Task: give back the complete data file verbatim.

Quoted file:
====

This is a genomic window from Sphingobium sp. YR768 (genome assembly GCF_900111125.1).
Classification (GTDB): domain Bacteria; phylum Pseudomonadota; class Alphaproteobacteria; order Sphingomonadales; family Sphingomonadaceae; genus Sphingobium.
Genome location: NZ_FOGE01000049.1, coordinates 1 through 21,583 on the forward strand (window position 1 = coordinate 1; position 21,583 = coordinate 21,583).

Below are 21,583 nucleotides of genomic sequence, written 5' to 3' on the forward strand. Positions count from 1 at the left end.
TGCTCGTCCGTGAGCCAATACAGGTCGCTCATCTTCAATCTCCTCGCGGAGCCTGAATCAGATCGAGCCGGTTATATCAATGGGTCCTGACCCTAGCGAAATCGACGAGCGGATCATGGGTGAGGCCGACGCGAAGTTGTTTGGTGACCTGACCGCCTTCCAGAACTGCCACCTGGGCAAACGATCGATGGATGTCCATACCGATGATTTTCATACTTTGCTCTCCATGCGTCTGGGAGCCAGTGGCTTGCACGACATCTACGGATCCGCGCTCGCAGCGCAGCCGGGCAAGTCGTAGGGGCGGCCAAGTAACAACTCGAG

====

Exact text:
This is a genomic window from Sphingobium sp. YR768 (genome assembly GCF_900111125.1).
Classification (GTDB): domain Bacteria; phylum Pseudomonadota; class Alphaproteobacteria; order Sphingomonadales; family Sphingomonadaceae; genus Sphingobium.
Genome location: NZ_FOGE01000049.1, coordinates 1 through 21,583 on the forward strand (window position 1 = coordinate 1; position 21,583 = coordinate 21,583).

Below are 21,583 nucleotides of genomic sequence, written 5' to 3' on the forward strand. Positions count from 1 at the left end.
TGCTCGTCCGTGAGCCAATACAGGTCGCTCATCTTCAATCTCCTCGCGGAGCCTGAATCAGATCGAGCCGGTTATATCAATGGGTCCTGACCCTAGCGAAATCGACGAGCGGATCATGGGTGAGGCCGACGCGAAGTTGTTTGGTGACCTGACCGCCTTCCAGAACTGCCACCTGGGCAAACGATCGATGGATGTCCATACCGATGATTTTCATACTTTGCTCTCCATGCGTCTGGGAGCCAGTGGCTTGCACGACATCTACGGATCCGCGCTCGCAGCGCAGCCGGGCAAGTCGTAGGGGCGGCCAAGTAACAACTCGAG